“I’m going to be happy. I’m going to skip. I’m going to be glad. I’m going to smile a lot. I’m going to be easy. I’m going to count my blessings. I’m going to look for reasons to feel good. I’m going to dig up positive things from the past. I’m going to look for positive things where I stand. I’m going to look for positive things in the future. It is my natural state to be a happy person. It’s natural for me to love and to laugh. This is what is most natural for me. I am a happy person!”— Abraham
Excerpted from the workshop in Sacramento, CA on Saturday, March 15th, 2003 # 511 (via adventuresinlearning)
THE GREAT LAW - As you sow, so shall you reap. This is also known as the Law of Cause and Effect. Whatever we put out in the Universe is what comes back to us. If what we want is happiness, peace, friendship, love…Then we should BE…
WAYNE JOHN MARTINO The University of Western Ontario This article focuses on the call for more male teachers as role models in elementary schools and treats it as a manifestation of “recuperative masculinity politics” (Lingard & Douglas, 1999). Attention is drawn to the problematic gap between neo-liberal educational policy–related discussions about male teacher shortage in elementary schools and research-based literature which provides a more nuanced analysis of the impact of gender relations on male teachers’ lives and developing professional identities. In this sense, the article achieves three objectives: (1) it provides a context and historical overview of the emergence and re-emergence of the male role model rhetoric as a necessary basis for understanding the politics of “doing women’s work” and the anxieties about the status of masculinity that this incites for male elementary school teachers; (2) it contributes to existing literature which traces the manifestation of these anxieties in current concerns expressed in the popular media about the dearth of male teachers; (3) it provides a focus on research-based literature to highlight the political significance of denying knowledge about the role that homophobia, compulsory heterosexuality and hegemonic masculinity play in “doing women’s work.” Thus the article provides a much-needed interrogation of the failure of educational policy and policy-related discourse to address the significance of male teachers “doing women’s work” through employing an analytic framework that refutes discourses about the supposed detrimental influences of the feminization of elementary schooling.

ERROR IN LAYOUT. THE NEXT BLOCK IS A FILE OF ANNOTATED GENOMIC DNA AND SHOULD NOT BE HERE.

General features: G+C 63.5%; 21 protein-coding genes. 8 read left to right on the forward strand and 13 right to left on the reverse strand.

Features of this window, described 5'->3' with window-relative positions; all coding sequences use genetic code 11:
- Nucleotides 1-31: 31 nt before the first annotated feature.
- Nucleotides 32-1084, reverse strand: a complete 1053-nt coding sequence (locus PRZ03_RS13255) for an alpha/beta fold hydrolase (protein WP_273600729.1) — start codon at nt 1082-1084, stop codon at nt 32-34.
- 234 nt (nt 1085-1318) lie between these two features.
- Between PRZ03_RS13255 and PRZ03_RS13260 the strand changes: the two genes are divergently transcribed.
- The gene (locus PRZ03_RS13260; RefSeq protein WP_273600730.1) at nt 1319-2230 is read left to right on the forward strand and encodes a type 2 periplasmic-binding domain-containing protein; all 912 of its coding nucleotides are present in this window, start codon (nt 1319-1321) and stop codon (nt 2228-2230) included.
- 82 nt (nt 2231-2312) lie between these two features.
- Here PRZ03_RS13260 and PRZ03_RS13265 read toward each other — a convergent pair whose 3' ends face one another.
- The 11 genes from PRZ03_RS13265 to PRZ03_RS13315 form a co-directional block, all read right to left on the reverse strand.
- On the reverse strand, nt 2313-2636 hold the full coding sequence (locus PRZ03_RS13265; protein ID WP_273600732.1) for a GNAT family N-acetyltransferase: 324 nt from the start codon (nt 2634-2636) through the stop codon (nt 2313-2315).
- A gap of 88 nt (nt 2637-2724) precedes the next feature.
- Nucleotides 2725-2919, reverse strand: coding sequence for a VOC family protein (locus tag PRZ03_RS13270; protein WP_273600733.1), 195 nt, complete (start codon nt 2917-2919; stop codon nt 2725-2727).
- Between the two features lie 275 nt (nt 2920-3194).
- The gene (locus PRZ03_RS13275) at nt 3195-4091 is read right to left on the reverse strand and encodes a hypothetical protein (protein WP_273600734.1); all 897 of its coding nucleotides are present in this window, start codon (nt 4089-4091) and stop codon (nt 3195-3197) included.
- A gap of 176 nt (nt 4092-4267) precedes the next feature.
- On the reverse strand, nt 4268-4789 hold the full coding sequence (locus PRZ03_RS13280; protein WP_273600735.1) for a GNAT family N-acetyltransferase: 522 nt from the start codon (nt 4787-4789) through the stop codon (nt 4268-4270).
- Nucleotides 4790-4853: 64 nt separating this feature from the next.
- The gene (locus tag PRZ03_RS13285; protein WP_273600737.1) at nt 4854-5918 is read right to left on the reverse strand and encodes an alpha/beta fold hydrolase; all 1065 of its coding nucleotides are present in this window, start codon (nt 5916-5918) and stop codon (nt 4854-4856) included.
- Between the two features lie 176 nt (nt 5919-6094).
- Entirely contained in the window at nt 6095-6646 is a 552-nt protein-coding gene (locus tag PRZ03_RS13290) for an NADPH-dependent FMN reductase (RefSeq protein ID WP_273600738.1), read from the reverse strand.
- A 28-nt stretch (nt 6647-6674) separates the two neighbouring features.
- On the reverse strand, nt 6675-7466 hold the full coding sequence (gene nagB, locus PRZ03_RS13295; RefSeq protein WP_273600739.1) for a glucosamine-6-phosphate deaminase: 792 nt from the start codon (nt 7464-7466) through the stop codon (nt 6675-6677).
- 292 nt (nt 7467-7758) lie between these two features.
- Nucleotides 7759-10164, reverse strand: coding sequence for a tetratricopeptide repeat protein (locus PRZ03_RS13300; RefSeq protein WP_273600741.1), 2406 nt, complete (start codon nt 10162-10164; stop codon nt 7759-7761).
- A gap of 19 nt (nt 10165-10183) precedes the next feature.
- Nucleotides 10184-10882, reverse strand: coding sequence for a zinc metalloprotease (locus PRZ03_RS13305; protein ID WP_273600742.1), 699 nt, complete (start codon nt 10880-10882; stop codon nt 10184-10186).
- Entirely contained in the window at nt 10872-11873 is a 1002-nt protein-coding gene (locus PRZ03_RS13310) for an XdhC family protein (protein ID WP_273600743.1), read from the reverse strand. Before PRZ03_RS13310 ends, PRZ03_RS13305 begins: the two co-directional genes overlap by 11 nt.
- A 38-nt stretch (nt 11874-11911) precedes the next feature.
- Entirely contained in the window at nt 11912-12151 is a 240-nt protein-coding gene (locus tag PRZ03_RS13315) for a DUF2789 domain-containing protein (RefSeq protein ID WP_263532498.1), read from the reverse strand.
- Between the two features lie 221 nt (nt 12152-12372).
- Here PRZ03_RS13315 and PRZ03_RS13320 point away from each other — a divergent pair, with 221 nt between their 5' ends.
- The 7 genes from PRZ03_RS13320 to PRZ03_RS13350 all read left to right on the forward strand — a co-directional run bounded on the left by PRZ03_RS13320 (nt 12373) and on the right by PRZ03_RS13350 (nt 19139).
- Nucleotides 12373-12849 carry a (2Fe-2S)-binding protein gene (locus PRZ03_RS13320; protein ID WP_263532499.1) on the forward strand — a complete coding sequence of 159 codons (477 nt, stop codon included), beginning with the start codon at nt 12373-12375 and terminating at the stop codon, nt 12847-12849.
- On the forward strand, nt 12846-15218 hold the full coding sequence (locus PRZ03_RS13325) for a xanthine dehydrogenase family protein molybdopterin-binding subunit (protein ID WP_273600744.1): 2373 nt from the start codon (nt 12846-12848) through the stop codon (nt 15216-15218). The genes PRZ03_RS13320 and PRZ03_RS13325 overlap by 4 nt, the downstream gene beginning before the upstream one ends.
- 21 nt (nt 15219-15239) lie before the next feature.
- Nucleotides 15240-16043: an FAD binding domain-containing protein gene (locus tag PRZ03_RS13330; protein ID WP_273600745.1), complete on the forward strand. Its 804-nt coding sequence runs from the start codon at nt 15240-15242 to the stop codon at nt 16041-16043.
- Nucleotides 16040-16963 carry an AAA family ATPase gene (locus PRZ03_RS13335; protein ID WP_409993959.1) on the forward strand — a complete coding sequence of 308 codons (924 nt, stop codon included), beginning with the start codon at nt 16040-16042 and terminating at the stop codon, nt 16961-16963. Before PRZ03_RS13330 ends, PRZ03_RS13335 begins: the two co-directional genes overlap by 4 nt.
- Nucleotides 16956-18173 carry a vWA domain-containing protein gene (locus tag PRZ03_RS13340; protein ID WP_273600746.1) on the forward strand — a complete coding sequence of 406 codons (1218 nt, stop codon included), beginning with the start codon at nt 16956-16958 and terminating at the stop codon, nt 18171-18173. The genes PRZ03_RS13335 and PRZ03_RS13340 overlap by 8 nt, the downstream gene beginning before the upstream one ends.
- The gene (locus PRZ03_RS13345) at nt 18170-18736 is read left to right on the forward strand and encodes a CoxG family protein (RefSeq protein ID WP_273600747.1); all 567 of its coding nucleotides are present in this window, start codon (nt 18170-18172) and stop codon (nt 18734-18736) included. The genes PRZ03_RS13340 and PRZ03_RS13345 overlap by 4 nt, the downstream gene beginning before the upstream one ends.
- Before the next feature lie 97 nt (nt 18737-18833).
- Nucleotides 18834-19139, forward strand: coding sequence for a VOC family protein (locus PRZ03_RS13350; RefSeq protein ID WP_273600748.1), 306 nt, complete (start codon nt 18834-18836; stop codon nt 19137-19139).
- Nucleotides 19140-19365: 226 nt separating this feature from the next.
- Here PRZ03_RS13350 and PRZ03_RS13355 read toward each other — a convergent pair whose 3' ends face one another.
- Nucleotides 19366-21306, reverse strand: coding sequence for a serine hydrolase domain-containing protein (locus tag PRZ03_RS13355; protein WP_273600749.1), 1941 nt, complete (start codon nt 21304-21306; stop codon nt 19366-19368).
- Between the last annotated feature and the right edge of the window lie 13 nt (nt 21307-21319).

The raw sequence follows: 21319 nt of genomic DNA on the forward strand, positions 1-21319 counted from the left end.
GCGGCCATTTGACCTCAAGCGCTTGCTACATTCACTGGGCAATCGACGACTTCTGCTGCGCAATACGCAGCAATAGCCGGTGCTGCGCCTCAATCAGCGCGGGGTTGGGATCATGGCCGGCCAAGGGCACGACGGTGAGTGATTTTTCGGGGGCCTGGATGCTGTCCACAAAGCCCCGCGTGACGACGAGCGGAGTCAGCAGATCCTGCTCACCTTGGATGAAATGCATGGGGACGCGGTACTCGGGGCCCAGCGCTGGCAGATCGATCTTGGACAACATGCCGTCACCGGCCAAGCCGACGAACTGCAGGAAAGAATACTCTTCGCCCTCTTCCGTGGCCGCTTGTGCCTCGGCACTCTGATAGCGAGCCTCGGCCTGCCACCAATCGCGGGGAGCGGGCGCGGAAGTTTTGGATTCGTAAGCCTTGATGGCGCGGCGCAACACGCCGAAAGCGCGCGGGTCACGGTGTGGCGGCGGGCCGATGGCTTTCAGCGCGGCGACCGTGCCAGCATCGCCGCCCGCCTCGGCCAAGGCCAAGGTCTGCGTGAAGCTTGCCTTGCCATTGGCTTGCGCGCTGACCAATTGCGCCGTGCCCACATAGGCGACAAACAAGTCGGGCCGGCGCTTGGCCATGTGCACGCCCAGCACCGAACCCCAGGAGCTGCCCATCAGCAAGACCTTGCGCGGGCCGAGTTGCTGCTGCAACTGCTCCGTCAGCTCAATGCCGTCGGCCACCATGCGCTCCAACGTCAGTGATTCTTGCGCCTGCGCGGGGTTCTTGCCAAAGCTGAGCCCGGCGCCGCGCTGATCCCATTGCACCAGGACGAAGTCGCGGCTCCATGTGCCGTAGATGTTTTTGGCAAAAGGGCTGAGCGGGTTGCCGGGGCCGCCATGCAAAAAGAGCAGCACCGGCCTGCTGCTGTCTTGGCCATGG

Really a must read for all teachers. A different look at the history of education.